Logansport Pharos-Tribune from Logansport, Indiana on December 9, 1897 · Page 18
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Logansport Pharos-Tribune from Logansport, Indiana · Page 18

Logansport, Indiana
Issue Date:
Thursday, December 9, 1897
Page 18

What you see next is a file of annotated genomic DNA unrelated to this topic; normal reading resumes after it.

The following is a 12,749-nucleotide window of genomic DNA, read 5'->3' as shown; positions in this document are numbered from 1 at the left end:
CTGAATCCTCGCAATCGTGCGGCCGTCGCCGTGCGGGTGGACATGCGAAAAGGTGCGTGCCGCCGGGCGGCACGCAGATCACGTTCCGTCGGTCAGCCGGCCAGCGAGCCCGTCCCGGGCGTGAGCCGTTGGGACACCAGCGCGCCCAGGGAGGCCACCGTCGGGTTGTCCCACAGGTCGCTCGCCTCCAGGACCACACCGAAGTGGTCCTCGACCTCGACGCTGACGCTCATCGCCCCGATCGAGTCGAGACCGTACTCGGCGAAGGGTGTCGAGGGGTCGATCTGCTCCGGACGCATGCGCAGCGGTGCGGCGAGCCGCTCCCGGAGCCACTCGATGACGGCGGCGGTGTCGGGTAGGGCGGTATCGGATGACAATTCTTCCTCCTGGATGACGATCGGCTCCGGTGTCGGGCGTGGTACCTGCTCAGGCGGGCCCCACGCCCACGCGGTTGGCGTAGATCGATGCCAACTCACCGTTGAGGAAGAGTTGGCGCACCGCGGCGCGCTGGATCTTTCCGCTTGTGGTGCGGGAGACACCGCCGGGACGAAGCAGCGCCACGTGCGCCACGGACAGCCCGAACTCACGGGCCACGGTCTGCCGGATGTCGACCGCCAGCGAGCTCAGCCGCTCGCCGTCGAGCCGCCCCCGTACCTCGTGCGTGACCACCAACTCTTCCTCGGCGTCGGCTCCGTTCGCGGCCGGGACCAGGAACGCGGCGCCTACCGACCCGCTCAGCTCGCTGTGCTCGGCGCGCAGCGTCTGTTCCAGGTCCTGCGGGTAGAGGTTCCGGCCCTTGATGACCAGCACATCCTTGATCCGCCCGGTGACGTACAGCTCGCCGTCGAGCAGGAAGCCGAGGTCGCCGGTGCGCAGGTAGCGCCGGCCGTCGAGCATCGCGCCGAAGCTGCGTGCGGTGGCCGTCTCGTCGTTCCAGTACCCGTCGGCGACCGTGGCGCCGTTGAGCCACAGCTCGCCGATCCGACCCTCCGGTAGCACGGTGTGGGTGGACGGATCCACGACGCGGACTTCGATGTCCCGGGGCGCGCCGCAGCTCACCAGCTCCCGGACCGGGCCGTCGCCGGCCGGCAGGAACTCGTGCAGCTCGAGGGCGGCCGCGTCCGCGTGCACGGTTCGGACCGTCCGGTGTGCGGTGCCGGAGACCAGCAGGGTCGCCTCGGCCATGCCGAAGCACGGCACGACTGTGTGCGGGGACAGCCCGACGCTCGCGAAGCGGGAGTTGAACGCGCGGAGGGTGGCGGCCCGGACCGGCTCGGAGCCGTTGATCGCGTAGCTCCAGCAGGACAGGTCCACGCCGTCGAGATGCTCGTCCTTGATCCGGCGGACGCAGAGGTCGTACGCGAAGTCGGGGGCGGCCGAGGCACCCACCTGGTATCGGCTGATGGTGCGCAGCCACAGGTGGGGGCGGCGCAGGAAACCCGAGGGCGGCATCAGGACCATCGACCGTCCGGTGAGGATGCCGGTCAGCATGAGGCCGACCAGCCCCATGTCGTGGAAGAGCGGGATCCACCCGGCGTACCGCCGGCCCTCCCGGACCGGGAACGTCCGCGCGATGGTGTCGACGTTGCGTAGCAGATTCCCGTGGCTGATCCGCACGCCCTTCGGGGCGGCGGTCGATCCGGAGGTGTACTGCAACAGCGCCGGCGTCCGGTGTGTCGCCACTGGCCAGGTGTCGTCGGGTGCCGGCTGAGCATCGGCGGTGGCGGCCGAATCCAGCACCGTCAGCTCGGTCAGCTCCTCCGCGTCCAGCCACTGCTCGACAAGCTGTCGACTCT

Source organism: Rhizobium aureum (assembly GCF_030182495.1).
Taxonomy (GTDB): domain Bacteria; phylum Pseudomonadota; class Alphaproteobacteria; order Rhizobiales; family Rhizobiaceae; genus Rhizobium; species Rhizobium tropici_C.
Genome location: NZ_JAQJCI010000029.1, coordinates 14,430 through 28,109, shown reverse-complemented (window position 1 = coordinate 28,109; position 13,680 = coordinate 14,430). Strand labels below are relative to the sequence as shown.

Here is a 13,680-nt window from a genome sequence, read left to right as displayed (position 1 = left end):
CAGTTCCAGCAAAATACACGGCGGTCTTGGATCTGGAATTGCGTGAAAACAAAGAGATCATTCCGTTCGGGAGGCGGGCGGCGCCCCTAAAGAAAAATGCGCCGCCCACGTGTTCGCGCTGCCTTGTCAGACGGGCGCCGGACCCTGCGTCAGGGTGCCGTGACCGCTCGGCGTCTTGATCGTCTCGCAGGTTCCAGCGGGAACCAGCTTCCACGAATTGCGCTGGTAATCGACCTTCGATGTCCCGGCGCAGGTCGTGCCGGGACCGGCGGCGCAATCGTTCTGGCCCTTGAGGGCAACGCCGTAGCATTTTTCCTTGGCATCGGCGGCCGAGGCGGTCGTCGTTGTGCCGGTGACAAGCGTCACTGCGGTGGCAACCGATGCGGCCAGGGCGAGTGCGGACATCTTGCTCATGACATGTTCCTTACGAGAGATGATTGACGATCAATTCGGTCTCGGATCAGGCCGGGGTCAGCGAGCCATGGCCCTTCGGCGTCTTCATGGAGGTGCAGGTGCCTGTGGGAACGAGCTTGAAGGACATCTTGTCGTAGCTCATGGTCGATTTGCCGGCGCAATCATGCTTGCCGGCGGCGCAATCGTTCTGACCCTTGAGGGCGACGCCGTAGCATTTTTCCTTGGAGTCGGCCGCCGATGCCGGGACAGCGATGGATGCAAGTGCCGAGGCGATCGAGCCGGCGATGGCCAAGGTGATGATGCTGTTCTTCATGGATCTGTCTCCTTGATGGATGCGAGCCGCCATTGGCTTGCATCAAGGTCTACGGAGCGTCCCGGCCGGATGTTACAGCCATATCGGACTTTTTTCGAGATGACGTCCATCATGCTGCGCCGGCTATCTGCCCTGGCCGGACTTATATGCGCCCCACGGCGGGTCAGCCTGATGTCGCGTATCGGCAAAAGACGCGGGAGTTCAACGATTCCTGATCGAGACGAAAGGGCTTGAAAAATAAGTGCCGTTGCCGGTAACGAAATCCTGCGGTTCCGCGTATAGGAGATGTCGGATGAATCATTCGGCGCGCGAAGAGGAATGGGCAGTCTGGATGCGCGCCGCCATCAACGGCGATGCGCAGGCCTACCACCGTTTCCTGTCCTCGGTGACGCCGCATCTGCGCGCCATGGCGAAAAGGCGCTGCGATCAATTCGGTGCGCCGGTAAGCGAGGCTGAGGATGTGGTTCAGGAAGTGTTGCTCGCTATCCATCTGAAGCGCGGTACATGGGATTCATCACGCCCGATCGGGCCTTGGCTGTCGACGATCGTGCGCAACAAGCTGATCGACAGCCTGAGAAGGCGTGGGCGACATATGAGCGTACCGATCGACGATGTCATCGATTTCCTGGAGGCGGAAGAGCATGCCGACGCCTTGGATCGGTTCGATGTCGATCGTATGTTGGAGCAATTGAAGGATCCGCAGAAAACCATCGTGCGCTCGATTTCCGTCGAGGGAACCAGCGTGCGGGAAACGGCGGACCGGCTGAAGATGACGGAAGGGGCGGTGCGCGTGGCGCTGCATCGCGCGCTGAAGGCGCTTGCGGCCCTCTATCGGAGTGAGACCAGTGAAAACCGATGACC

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Away with the Affection a Should Have Solely for His Wife. Man CAUGHT BY A TOO QUICK BEOTEER, Bad PllRlit of Mrs. TVestorflcld, the TTell- Known Spiritualist — Decision Afrai'" 5 ' Polluting Rivera—Injunction Suit H«f;un Against Wasters of Gus—Toll«:sU>n Club Appeiilh to tho Niitioiiul Supreme Court— State XeivH Noted. Sheibyvllle, Ind., Dec. 9.—A suit was filed in the circuit court Tuesday evening that brought to light a tale of domestic infelicity not often met with. The Spurlin family and the Girard family are among the best known in this county. Among- them are Harvey and Sarah Spurlin, husband and wife, and Mr. and Mrs. David Girard. They are each about 45 years old. In 1S93 the Glrards were divorced on account of difficulties that arose between Spurlin and Mrs. Girard. A year later Mr. and Mrs. Spurlin lost a 17-year-old daughter by death. She was a beautiful girl, and well liked. Soon after her death the Spurlin home began to be annoyed by the presence of spirits. Brother Goerge Found the Ghott. On divers occasions there would be mysterious rappings on the windows, the doors and at various parts of the house, but always on the outside. When these visitations came Spurlin always made an investigation, and on returning to the house would tell his wife that he did not find anything, or that lie did see something, but that it got away. These visits of the ghost of the departed daughter were soon the talk of the neighborhood. One night Geo. Spurlin, a brother of Harvey, was present when the strange rappings began. Grabbing a shotgun, and calling a dog he dashed outside, with the result that the ghost was caught. Now Mrs. Spurlin sues Mrs. Girard for $2,000 for the alleged alienation of her husband's affections. STANDS BY THE CHICAGO' PLATFORM. Indiana Democrutlc Committee a Unit on That—Candidates in Sight. Indianapolis, Dec. 9.—One thing about •which there was absolute unanimity in the gathering of Democrats here Tuesday was the determination to reaffirm the Chicago national platform. Ex-Governor Matthews emphasized the declaration, which was loudly applauded, that "we have only one thing before us, but one think to do, and that is to prove our allegiance to the Chicago platform of 1896." The committee ordered that the county meetings for electing delegates to district meetings be held Jan. 1, the district meetings to follow on Jan. 6 and the reorganization of the committee on the 12th of that month. There was a good deal of side talk relative to the ticket next year, and it -was conceded that Samuel M. Ralston, of Lebanon, should be renominated for state secretary. It developed that an attempt will be made to break the old ticket on nominations for auditor, several persons evincing a purpose to dispute with Joseph T. Fanning, of Indianapolis, for the nomination. Henry C. Stockfeth, of Evansville, was announced for treasurer, vice Morgan Chandler, deceased; John C. McNutt, of Terre Haute, will be renominated for attorney general, and Allen W. Clarke, head and front of the silver movement, is a formidable candidate for clerk of the supreme court. Joseph Reilly, ex- secretary of the state committee, will stand ior the same place. MKS. J. VT. WESTERFIELD JNSA3.E. Guardian Appointed to Take Charge of tho Noted Spiritualist. Anderson, Ind., Dec. 9.—A guardian has been appointed to take immediate charge of Mrs. J. "W. Westerfield, who has gone insane. She is known all over the country as the mother of spiritual- Ism in the west and is honored by almost all spiritualistic associations in the nation by honorary offices. Since the death of her husband. Dr. West- erfleld, one of the founders of spiritualism, she has had much trouble and has lost almost all of her estate. Thieves, who took advantage of the big funeral conducted by the Indiana .and national associations robbed her •of over $2.000 in cash while the services tvere being conducted. This of all her losses preyed most upon her mind and superinduced the present aberration. She is 76 years of age. She will be treated In a private institution. Her Brothers Trailed Him Down. Marion, Ind., Dec. 9.—Miss Minnie Cunard, 15 years old, entered the home of Joseph Smith, colored, a neighbor, on an errand, where she was seized by Joseph Smith, who was in the house alone. The girl escaped, after a severe struggle, and her brothers, Charles and Milton, gave pursuit to Smith, who had started for the country at full speed. After a chase of several miles he was finally captured in a vacant house and beaten until he was insensible, the brothers leaving him for dead on the floor. Costly Wreck on the Monon. Frankfort. Ind.. Dec. 9.—The Monon railroad suffered a costly wreck one mile south of this city, freight and working train:; colliding on a bridge. The engine and four freight cars were demolished and fell in the stream. Erakeman E. L. Moore, of Monon. an oiler, and Fireman Crowley. of Indianapolis, were seriously injured. " The rest «f the two crews escaped. The damage is about SlS.000. Scorn in the Six-Day Bike Kace. New Tork, Dec. 9.—Following are tie scores of the twelve leaders in the six- day -wheel race in Madison Square garden, given in miles and laps: Miller, 1,255, 6; Rice. 1.1SO; Rivierre, 1.145, 1; Schinneer, 1,162, 1; Moore. 1,115, 2; Waller, 1,114, S: Pierce, 1.0S3: Hale, 1.073: Steph&ne, 1,026, 4; Elkes. 1.000. 1: Gold«n. 1,024. S; Entennan, 967. S. Miller was 172 miles S laps ahead of the record for •«venty-four hours. Hale had crept up from tenth to eigth, and his friends are looking for him to show his tactics mow and win the race. . .. A MOST GRAPHIC STORY. It Is Taken Direct From Real Life. A. Charming Sew England Lady Tells Her Experience Both Abroad and in America The unwritten romaaees of life are more wonderful and far more interesting tnan the moat vivid worfcs of fiction. The one we are about to relate occurred in real life, and is both interesting ami instructive. Mra. Jennie Ray formerly lived in Manchester, N. H. Her home was pleasant, her surroundings comfortable. In the year 1880 she visited England, and while In that country began to experience strange sensations. At first she attributed them to change of climate, but they continued and increased, until finally, like many another woman, she became utterly discouraged. It was while in this condition that Mrs. lUy returned to America and her home. Thousands of women who read this story can appreciate the condition in which Mrs. R*y then was and sympathize with her suffering. Two prominent physicians were called and endeavored to do ail in their power far her relief. In spite, however, of -their skill, Mrs. Bay grew weaker and more depressed, while the agony she endured seemed to increase. It was at this time that a noted physician, who was called, declared Mrs. Bay was suffering from cancer, said there was no help and told her friends -she could not live more than a week at the farthest. And here comes the Interesting part of the story, which we will endeavor to tell In Mrs. Bay's own words. She said: "Unknown to all these physicians, I had been usinsr a preparation ot which I had heard much. I didn't tell the physicians because I feared they would ridicule me, and perhaps order its discontinuance. During all the while that the physicians were attending me the preparation was steadily and faithfully doing its own work in its own way, and I had faith in Its power. At last the doctor said there was no use of his coming, for he could do me no good. I aad suffered so much that I was quite willing to. die, but It seems that I was nearer relief than I knew. One ween from the day the doctor last called a false growtn, as large as a coffee cup, and which looked as though it had been very large, left me. I sent for a doctor, aod be declared it was a fibroid tumor, but said he had never known one to come away of itself before. I immediately began to gain health and strength, and 1 unnesitatlagly declare that my rescue trom deash was due solely to the marvelous effects of Warner's Safe Oure, which was the remedy I took unknown to the physicians, and which certainly rescued me from tne grave. It is my firm belief that many ladies who are said to die of cancer of the womb are cases like mine, and If they could be Induced to use Warner's Safe Cure, they, like me, might be saved." The above graphic account Is perfectly true in every -espect. It is said that "truth is stranger than fiction," and when the thousands ot suffering, helpless women who are upon the road which physicians say leads only to death, consider the story aa above given, there is reason for hope and joy, even although they may be now In the depths of despondency and misery. To such ladies the above truthful account is willingly given. Indiana Horticultural Society, Indianapolis. Dec. 9.— The thirty- seventh annual meeting of the Indiana Horticultural society was held here. C. M. Hobbs, of Bridgeport, the president, in his annual address spoke of the many additions to the tree fruits that have been made since the org-aniza.tion of the society. The afternoon was spent in trying to ascertain the cause of the failure of the apple crop in the state this year, but no satisfactory explanation was offered. Mrs. Emma Mont McRae, of Purdue university, and ilrs. W.W.Stevens addressed the meeting. _ Must Not rollute the River. Indianapolis. Dec. 9.— A decision of far-reaching importance has been handed down in the appellate court having direct bearing on. the pollution of running streams by strawboard and paper mill companies. In the case of the Wabash Paper company the court held that the company, as well as its individual employes, could be indicted in any county under the nuisance act for throwing refuse into a runnin stream, and that indictments could be returned in any county through which the refuse floats. Injunction Salt Against Gaa Indianapolis, Dec. 9. — The appeal in the injunction suit by -which the state officers hope to prevent all waste of natural gas by the oil drillers was filed in the supreme court yesterday and an application was made for its advancement to an early hearing. The court %as not yet passed upon the apulicatiog- Shoold Have Had Hickorj- OH. Greentown, Ind., Dec. 9.— Ed Undley, 14 years old, was fined J25 for drawing a revolver on a playmate, aad snapping it twice. The cartridge failed to explode, alone saving the life of hi* playfellow. _ . . „ SENATE AM) HOUSE. GETTING READY FOR THE SESSION OF CONGRESS. Speculation an to Its Prospective Doings. The Question of Cuban Belligerency. The Annexation of Hawaii — Senator Lodge's Scheme—Financial Legislation. [Special Correspondence.] WASHINGTON', Nov. 29.—Outside the sapitol the air is balmy and sweet; inside it is redolent of varnish and turpentine. Painters have brightened the •walls and armies of scrubwomen have polished the floors and vigorously wielded their brooms. While wandering forlornly about the other day, missing sorely the hum of the congressional hive, the bursts of oratory, the rapping of the : , speaker's gavel, I espied, stowed snugly away in a far corner of a committee room, a lone senator whose name I am not allowed to mention. He had a Congressional Record in his lap, in which, as he saw me approaching, he pretended to be deeply absorbed. Had it been almost any other book I might have credited him with being sincere, bnt this was too great a tax upon human credulity—and he knew it. He extended his hand, and, making the best of a bad situation, invited me to a seat beside him. "You have come to interview me, I suppose?" he said in a discouraging tone. "That is exactly what I wish to do," I replied, "I came here with the intention of extracting information from somebody, but, to tell the truth, I had not anticipated such good fortune as to meet with"— "There, there; that will do," here- joined wearily. '' What is it you want?'' "Well, not much, nothing that you cannot tell me offhand, I am sure; only to be informed, for the benefit of our readers, as to what congress will do the coming session. There has been a deal of speculation about its prospective doings, but what we desire is something authoritative and at first hand from an active participant in debate, from some one, like yourself, in touch with the president and with the people." "That's a modest request," he said dryly. "Yes; that's why I make it. Modesty is my most eminent virtue." "Indeed 1 Well, if you have one other virtue and will exercise it I will undertake to gratify your curiosity." "And that?" "Discretion." "Why, certainly! .1 forgot to mention that discretion is my strong point." "Very well. In the first place, what do you consider the foremost questions today in which the people at large are most interested?" The Cuban Problem. "I think, senator, that Cuba,n belligerency—the question of its recognition by our government—touches the people most nearly on their sentimental and sympathetic side; next to that the annexation of Hawaii." "Exactly, my friend, and those will be the two great problems which we shall first attempt to solve—how to do justice to Cuba without offending tho mother country, Spain, and how to right a wrong without incurring the vengeance of the wrongdoer. There is no doubt at all as to the justice of Cuba's cause. I do not doubt either that it will ultimately win. It is a question more of abstract sympathy and of principle than of concrete advantage to us. Not for worlds would we attempt the annexation of Cuba, even if it were practicable. It is the spectacle of that brave handful of patriots battling against fearful odds, resisting aggression and wrong as did our Revolutionary forefathers. Without a particle of hatred toward Spain, without the remotest desire for the acquisition of Cuba, still our sympathies are most decidedly with the struggling young republic. But, again, we must not allow our inclinations merely to plunge us into a war, the issue of which no one can doubt woulil be favorable to us, but the cost of which in blood and treasure would be incalculable. "As legislators who will be held strictly responsible for any disaster that our deeds might bring upon the country, we cannot forget this fact nor allow the clamor of the unthinking multitude to hurry us into a declaration that might lead to war. The senate, as you know, has practically passed a recognition of belligerency, so far as an expression 1 of its opinion gees. In the house the matter is in the hands of Mr. Hitt, with Speaker Reed sitting on the safety valve. I think, without expressing an opinion at all derogatory to any one, that ultimately this question will be precipitated as an expediency, and then there will be a general scramble as to who shall have the honor of fa- thei^ng it But, in some shape or other, it will come before both houses, and there is every indication that it will be Bottled for good and all. TTawHJifln AnnexatiODt "As to Hawaii, there are no two opinions as to the popularity of the annexation idea. The chief objection urged against it is the distance of the Hawaiian Islands from our coast. Depend upon it that unless all signs fail the annexation of Hawaii is a foregone conclusion. Some will urge that, while we mav not annex those islands ourselves, still we will do all we can to prevent any other nation from doing so. But that silly dog in the manger policy will not work in this age of enlightened sentiment. If we as a nation are not strong enough and bold enough to tak& and to hold what we want and need, then we are not strong enough and bold enough to stand in the way of other nations doing so. "Now, one of the first things to be attended to after Cuba and Hawaii are disposed of will be Senator Lodge's pet scheme for the purchase of the Danish. Wart Indian islands. They are for sale, Vft M the old king is still living -whose royal sensibilities were so rudely treated by us years ago it will be a delicate subject to negotiate. But he needs money badly, even though he is the father of England's prospective queen, and if we go to him with the cash in hand he •will surely swallow his dignity, hand over the islands • and turn the cash into his coffers. "Here again, as with Hawaii, comes the necessity of buying at once, for it is well known that Germany desires these islands mightily, and if we do not soon complete our purchase she will doubtless acquire them. And there is no real reason why she should not except that rather mythical Monroe doctrine which commits us to resist any further acqui- Bition by any European power of American possessions. '' So much for foreign relations. While wo are at peace just now with all the world, there is yet the definition of the Monroe doctrine which may involve us in trouble. But our duty now is to ex- teiid our commercial relations and strengthen our merchant marine. As an auxiliary to our navy, most important in time of peace and absolutely necessary to its effectiveness in wartime, is this school for sailors, the marine merchant service, which has the advantage of being self supporting and self operating. Keciprocity. "Do you see my drift? Well, what I mean is reciprocity. On the north we have Canada, selfish and grasping; on the south the West Indies and the vast continent of South America, with itg 40,000,000 inhabitants, producing few manufactured goods and insatiate for trade; east and west v?e have Europe, Africa and Asia. I cannot enter into a discussion of the merits of reciprocity, but it is a fact we have established, to our sorrow and regret, that the lack of it—or rather its abolishment—has operated to our loss and disaster, commercially speaking. "In a nutshell the case is this: We have what all the world needs, especially of raw products and many manufactures. We are absolutely independent and self supporting. We can do without the products of almost all other conn- tries, but they cannot do without ours. Especially is this true of the West Indies and South America, which produce only within a restricted range. With reciprocity, then, we hold the balance of power, for we can say, 'Give us your trade or we will deny you ours.' We have an advantage impossible to estimate. Reciprocity is free trade with a string to it, and we hold the string I "Related questions to this are, first, the preservation of the seal herds in the Bering sea, the definition of the boundary line between Alaska and the British possessions in the northwest, the restricting of immigration and bimetallism. Regarding the seal question, it looks to me as if Canada and Great Britain were imposing upon OUT good nature mightily to interfere in this matter at all. In the first place the seals are practically ocr own property, but Great Britain steps in with a proposition for us to divide it with her little protege, Canada, who, by the way, derives four times the revenue from the seal herds that we do—gets four times the revenue from our own seals that we do ourselves! Now, this is not a question of sentiment, but of selfishness, and no other nation can accuse us of improper conduct if we authorize the killing of the entire pack outright. That, to my mind, is the most equitable solution of the problem. "As to immigration, the lines will probably be drawn tightly about the ! prospective citizen from foreign parts. ' Further than this I do not wish to be | quoted. Only this: When our system is I congested, we usually take a rest—and take a pill. We certainly do need a ' rest, and .the immigrant—well, it looks | as though he might get the pill. Finance. "Financial legislation, the currency question? That depends upon the coun- ! try at large more than upon individual j preference. As conditions are at present we are superabundantly rich in money. We are about to receive the pay for our great crops, and in gold. The balance of trade is now in our favor. For many years Europe has been paying for our crops in our own securities. But now she is handing over the cash and wish- i es she had those securities back. Yes, there may be financial legislation, but upon what lines I cannot now predict. In fact, I would rather not express an ! opinion. But there is one related topic \ you should not overlook in the nature i of experimental legislation, and that is ' something entirely novel, even as an idea. I refer to the proposed establish| ment of the postal savings bank system, I A bill for its establishment, I am as! sured on good authority, will be intro' duced in the simplest possible form, containing, including the- enacting clause, less than 200 words. This bill . will be presented by the junior senator ', from Illinois, Mr. Mason, who created ' such a sensation last spring by his belligerency speech on Cuba. It will limit proposed deposits to §250 and interest to 2 or S per cent; also provide for the safe investment of the vast amount of capital that will undoubtedly flow into governmental coffers from this source. I "Will there be further tariff legisla- ; tion? Not of a nature calculated to dis- ! tarb the business of the country in the ! slightest degree. But no work of that ! sort has ever reached perfection at first, 1 and I suppose the enemies of the bill will rasp it a bit and the friends will : wish to polish it up a lilrtle. I "Our railroads? Well they are doing ' pretty well at present Yes, the 'little joker' in the tariff bill which was intended to prove corrective of the Canadian Pacific somehow miscarried. But, no matter, the intent was good enough. Somebody's backbone related; that wa« all! The coming session is to be a business one. Domestic matters, such, ai public buildings, river and harbor bills, forestry reserves, civil service—a subject painful to contemplate—will surely receive attention- One thing, however, I flo not forget—God helps those who help thrix home*!" F. A. OBXE. TREATMENT FOR WEAK MEN. TRIAL WITHOUT EXPENSE. The famous Appliance and Remedies of the Erie Medical Co. nowforthe first time offered on trial without expense to any honest roan. Not a dollar lo- focpmld In advance. Cure Effects of Errors or Excesses Jn Old Or Young. Manhood Fully Kestored. How to Enlarge and Serena-then Weak, Undeveloped Portions of Body. Absolutely unfailing Home Treatment. No C. V. D. or other scheme. A plain offer by a firm, of biga standing. Tue Logansport division of the Vandalia is doing such a heavy business that three extra freight trains have been put on. Beware of Ointments That Contain Mercurj. as mercury will surely destroy the eense-oi smell and cempletely derange the ivhole eys- te n when enter.np it through the mucous surfaces. Such articles should rever be used ei- cepc on prescriptions from reputable physicians, as the damage tbty will, do is ten fold to the good jou can possibly derive from them. Hall's Catarrh Cure, ttanufacruredby F. J. Cheney & Co., Toledo, 0., contains no mercury, and is taken Internally, acting directly UPCQ the blood and mucoue surfaces o! the system. In buying Hall's Catarrh Cure be sure you get the genuine. It is taken internally and made in Toledo, Ohio, Iby F. J Cheney & Co. Testimonials free. Sold by druggists, 75c. Hall's Family Pills are the beet. The county commissioners went out into Noble township today to inspect the O. P. Brant bridge. Rheum all mi Cored in a Day. "Mjstic Cure" for rbeuma'ism and neu- ralaia radically cures in 1 to 8 days. Its action upon the system is irruarkaDle and mysterious It removes at once the cause and the disease immediately disappears. The first dose (treatJy benefits. 75 cents. Sold by W. H. Bringhurst, druggist, Logansport, _^_ Frank Nace has given bond for bis appearance in the Circuit court to answer a charge of an illegal aale of liquor. He has a saloon at Young America. Don't run any risks about health. Avoid coughs, colds, fevers, pneumonia, and all other similar ailments by keeping your blood rich and pure with Hood's Sarsaparilla. Hood's pills are purely vegetable and do not purge, pale or gripe. All druggists. A railroad attorney said yesterday that the suit of the State against the Vandalia to secure the sum claimed to be due to the school fund will lengthen the reielvershlp. "I was run over by a lumber wagon. Did not expect to live. Was terribly bloated. My friends bathed : me with Dr. Thomas' Eclectric Oil, and I was cured. We have great faith in Thomas' Eclectric Oil." Mrs. Win. F. Babcock, Nor veil, Mich Home Excorsion . . FOR November and December '97 --THR-- have authorized reduced 'rates to many points in the "West, South and Southwest. Tickets will be sold November, 2nd and 16th, December 7th and 21st. For particulars, call on or address C. G. Newell, Agent. ~ • <j) Logansport, Ind. • ia Limited, Arrangements have been perfected for & line of Semi-weekly Pullman Vestibuled, j Double Drawing Room, and Sleeping j Cars between Si- Louis and Lo sAngeles, Cal., running through without change. These cars will leave St Louis every "Wednesdav and Saturday night at 9 :00 p, m., arriving at Los Angles, Saturdays and Tuesdays at 5:50 p. m. A BuSet Smoking Car and Dinning Car are attached to this train at Kansas City, running through to Pacific Coast without change. Only three days from Logansport to Los Angeles, via this line. For berth reservations etc., call on or address Special Rates Via Pennsylvania Lines This Month. On December 7th aud 21«t. HomeeeekeN*' Excursion Tickets will l>e sold via Pennfjd- vsnltt Lines to point* in Alabama, Arizona. Antansas. Colorado, Florida, Georfria, Idftkv, Indian Territory, Jowa, KaneM, K«ntuc%, Louisiana. Michigio, Minnesota, Mississippi; Missouri. NebrasKa, New Meiioo. North Carolina, North Dakota, Oklahoma, Oroeon, Sou* Carolina, Soutn Dakota, Tennessee, Toxu. Utah, Virglna, VF isconsin and Wyoming. Aujfc body may take advantage of the low rate* Full information free upon application to- nearest TicKtt Agent of the Pe ^nsylvamlh. Lines or by addressing W. \V. Richardson, District Pa*sender Agent. Indianapolis, Ind. HUMPHREYS' WITCH HAZEL OIL I I ^ Piles or Hemorrhoids Fissures & Fistulas. Burns & Scalds. Wounds & Bruises. Cuts & Sores. Boils & Tumors. Eczema & Eruptions. Salt Rheum & Tetters. Chapped Hands. Fever Blisters. Sore Lips & Nostrils. Corns & Bunions. Stings & Bites of Insect* Three Sizes, 250, $oc. and $1.00. lS 1 MED. CO., A IMENA/ MAIM HUN.DREDS°fMea are elctng out a inner- •bleeeistcnce for wmnt of Jcnowinjf what todo for thcmsclTc*. HUNDREDS °f meo •"* •uttering from the, menul torture* of Shattered N*r«M Failing Memory. Lo«t Manhood, I m potency, Lo«t Vitality, Varlooo«l«, brought on by abute, excesses and indiscretion*, or by severe mentat strain, close application to bu»ine«« or »vtt W ° rk ' DR. PER RIM'S Revivine Is the only remedy that h»s « v " b «° <"*• covered iliat will positively cure the** nervous disorders. If taken as directed. Revivine brings Rbout immediate i mprovemeiu aud effects cures where all other remedies fail. It has cured thousauoe AND WiLL CURE YOU. We positively guarantee H in every case. Price Ji.oo n box, or six boxes for $5.00, by mail in plain wrapper upon receipt of pricb Order from our advertised arents. AddrenaJI oilier communications to THS Da. F*uoi MEDICINE Co., New York. For sale at B. F. Keeling 1 *, WO Porter's and Johnston's. WABASHR.R, Lofmofpori, lad. REGULATOR WILL CURE . * - ALL COHPLAINTS AND IMS- EA5E5 OP TUB Liver, Kidney AND Urinary Organs Bilionsneag, J&undioe, Headache, Constipation, Pains in the Bide or Back, Sour Stomach, DyBpeptl*, Liver Complaint, Catarrh of the Bladder, Irritation or Inflammation of the Bladder, Female Weakness, Gravel, Diabetes, Dropey, Brick Dust Deposits, in fact *U di*e*se« ariaing from Liver or Kidney disorders. Price, $1.00 fituQTt MediGine Go. DEW YORK,! I